What Is Single Mode Fiber?

Single mode fiber (SMF) is a type of fiber optic cable that only allows one light mode to transmit at a time. Generally, single mode cable has a narrow core diameter of 8 to 10µm (micrometers), which can propagate at the wavelength of 1310nm and 1550nm.

Modes of light can only propagate through single mode fiber optic cables due to their small core diameters. As a result, the amount of light reflection that occurs as light passes through the core is reduced, reducing attenuation and allowing the signal to propagate further.

Signals such as Cable TV, Internet, and telephone are generally carried by single mode fibers, which are wrapped together into a huge bundle. Single mode fiber is used over long distances, however, at high transmission speeds, the cable and equipment used for single mode fiber are more expensive compared to multimode fiber (MMF).

Single Mode Fiber Types: OS1 vs OS2

As we all know, multimode fiber is usually divided into OM1, OM2, OM3, OM4 and OM5 fiber types. When it comes to single mode fiber types, it can be categorized into OS1 and OS2 fiber, which are SMF fiber specifications.

OS1 fiber is mainly used in the construction of indoor applications, such as campus networks and building networks, where the maximum distance is 10 km. OS2 fiber is more suitable for outdoor applications including backhaul networks, external plants, FTTH, WDM/DWDM network, etc., where the maximum distance is up to 200 km.

OS1 vs OS2: What are Their Differences?

It’s of great significance to figure out the difference between OS1 and OS2 when conducting deployments. The specification table below will present the differences between them clearly.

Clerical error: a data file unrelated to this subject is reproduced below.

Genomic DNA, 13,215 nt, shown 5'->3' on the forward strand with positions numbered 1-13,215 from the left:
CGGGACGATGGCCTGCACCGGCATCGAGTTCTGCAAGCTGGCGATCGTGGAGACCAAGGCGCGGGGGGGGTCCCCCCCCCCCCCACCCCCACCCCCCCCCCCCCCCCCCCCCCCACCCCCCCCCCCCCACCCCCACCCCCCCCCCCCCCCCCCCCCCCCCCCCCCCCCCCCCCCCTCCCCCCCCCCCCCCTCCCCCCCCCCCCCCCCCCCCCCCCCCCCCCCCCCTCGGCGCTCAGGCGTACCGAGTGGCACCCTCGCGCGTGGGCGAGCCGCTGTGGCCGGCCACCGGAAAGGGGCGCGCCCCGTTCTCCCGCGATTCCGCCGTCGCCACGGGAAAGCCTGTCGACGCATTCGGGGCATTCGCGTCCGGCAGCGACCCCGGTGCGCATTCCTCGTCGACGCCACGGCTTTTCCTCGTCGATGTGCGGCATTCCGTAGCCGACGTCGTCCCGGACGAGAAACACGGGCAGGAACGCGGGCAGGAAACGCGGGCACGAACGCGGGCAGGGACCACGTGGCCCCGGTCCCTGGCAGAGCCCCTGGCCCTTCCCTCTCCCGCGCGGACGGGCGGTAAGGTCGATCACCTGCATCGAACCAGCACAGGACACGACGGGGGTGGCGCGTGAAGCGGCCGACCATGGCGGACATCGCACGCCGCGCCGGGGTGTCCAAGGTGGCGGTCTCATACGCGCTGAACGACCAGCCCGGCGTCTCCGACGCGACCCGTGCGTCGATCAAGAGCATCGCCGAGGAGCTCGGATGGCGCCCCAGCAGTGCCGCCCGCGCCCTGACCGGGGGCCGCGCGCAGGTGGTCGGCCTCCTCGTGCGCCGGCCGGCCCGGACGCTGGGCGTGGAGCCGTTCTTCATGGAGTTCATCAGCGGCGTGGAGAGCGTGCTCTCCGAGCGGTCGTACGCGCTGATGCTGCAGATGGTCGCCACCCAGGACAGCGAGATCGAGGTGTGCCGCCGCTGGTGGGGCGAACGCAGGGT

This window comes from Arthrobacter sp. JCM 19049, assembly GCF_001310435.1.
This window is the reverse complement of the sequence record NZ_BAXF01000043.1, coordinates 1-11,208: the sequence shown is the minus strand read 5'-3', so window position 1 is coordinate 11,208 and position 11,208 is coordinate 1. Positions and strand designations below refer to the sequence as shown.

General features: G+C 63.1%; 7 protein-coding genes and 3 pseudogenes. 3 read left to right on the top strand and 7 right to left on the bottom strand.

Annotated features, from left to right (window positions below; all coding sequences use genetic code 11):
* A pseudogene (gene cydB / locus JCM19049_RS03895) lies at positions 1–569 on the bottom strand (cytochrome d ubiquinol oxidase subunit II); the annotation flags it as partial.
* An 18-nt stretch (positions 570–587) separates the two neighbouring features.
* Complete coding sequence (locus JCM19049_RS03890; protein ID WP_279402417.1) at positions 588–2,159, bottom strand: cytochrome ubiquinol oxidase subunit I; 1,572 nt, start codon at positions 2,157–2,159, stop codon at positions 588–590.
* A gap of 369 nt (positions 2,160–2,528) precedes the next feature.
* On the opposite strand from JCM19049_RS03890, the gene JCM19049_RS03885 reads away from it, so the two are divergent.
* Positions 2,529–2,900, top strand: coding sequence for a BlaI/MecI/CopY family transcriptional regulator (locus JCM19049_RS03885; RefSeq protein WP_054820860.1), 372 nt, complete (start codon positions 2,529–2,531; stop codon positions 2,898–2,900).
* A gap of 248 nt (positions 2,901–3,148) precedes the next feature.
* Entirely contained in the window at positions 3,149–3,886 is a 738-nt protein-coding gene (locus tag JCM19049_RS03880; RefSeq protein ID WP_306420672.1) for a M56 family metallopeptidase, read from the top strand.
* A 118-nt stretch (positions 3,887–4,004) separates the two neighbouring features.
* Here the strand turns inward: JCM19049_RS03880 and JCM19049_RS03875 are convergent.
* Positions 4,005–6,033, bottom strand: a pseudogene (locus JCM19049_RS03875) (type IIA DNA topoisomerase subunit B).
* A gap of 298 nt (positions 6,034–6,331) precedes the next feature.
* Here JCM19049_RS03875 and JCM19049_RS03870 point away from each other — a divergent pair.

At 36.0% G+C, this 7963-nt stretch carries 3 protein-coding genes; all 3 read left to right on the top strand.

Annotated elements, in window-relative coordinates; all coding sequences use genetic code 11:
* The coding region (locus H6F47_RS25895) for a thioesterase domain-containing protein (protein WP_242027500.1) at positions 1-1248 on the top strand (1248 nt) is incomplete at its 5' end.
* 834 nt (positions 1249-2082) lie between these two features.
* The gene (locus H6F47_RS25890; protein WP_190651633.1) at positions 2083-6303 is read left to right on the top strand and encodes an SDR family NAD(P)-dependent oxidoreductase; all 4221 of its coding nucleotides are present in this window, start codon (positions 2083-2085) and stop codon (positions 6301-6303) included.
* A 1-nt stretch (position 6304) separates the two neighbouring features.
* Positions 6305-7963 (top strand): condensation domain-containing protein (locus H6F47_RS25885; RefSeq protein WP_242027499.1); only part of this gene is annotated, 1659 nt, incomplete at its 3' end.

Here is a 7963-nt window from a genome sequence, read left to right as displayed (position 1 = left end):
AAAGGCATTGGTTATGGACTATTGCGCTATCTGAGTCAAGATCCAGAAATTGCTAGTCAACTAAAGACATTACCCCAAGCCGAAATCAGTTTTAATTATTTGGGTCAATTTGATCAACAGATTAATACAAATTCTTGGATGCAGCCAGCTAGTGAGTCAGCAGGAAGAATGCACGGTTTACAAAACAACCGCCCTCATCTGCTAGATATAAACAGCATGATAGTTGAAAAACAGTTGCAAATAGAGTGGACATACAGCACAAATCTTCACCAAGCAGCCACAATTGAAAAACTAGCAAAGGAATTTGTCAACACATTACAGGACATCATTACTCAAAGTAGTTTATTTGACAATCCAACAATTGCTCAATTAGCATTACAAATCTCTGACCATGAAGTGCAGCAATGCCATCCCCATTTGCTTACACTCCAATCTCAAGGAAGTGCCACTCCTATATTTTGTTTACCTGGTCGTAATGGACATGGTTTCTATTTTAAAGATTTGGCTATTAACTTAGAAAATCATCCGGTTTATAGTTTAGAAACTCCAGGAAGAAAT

Standards ITU-T G.652A/B/C/D ITU-T G.652C/G.657.A1 (part)
Cable Construction Tight Buffer Loose Tube
Application Indoor Outdoor
Attenuation 1.0db/km 0.4db/km
Max. Distance 10 km 200 km
Price Low High

What are the Pros and Cons of Single Mode Fiber?


  • Transmission distance: single mode fiber supports a greater distance than multimode fiber because of its lower attenuation. For example, multimode fiber generally has a reach of several hundred meters, whereas single mode fiber has the potential to reach 200 km.
  • Bandwidth capacity: single mode fiber supports high bandwidths and high speeds up to 10Gbps for about 10Km, compared to a multimode fiber optic cable.
  • Data dispersion: single mode fiber only transmits light of one mode, causing no modal dispersion.
  • Attenuation: the fiber core in the single-mode fiber optic cable is relatively small, so very little light is reflected as it passes through, minimizing attenuation.


  • Stricter technology: because of the smaller core diameter, it is more difficult to manufacture and handle SMFs than MMFs.
  • High cost: single mode fiber devices are more expensive than multimode fiber devices because single mode fiber typically uses solid-state laser diodes.
  • Requires much tighter tolerances: it is difficult to couple light into a single mode fiber than into a multimode fiber because of the smaller fiber core diameter inside the SMF. The smaller cores (8-10 µm) require much tighter tolerances than coupling light into the larger cores (62.5/50 µm) of multimode fibers.

Applications of Single Mode Fiber Optic Cables

Single mode cable is mostly used in several applications where to need only one cable for sending at the multi-frequency (WDM Wave-Division-Multiplexing); such as –

  • Local area network as well as point to point links in many cities
  • One and multiple buildings
  • Small and medium scale companies
  • College campuses


Based on the aforementioned, single mode fiber is effective for network construction in a variety of circumstances. The easiest technique to eliminate modal dispersion over long distances is to utilize single mode fiber optical cable. As a result, single mode fiber is frequently used in backbone networks.

Another choice to extend HDMI signal across two building is using HDMI over fiber extenders. AV Access 4KEX300-F supports resolution up to 4K@60Hz 4:4:4 8 bit and HDCP 2.2, transporting HDMI signal up to 1000ft/300m over a duplex OM3 multi-mode optical fiber cable.

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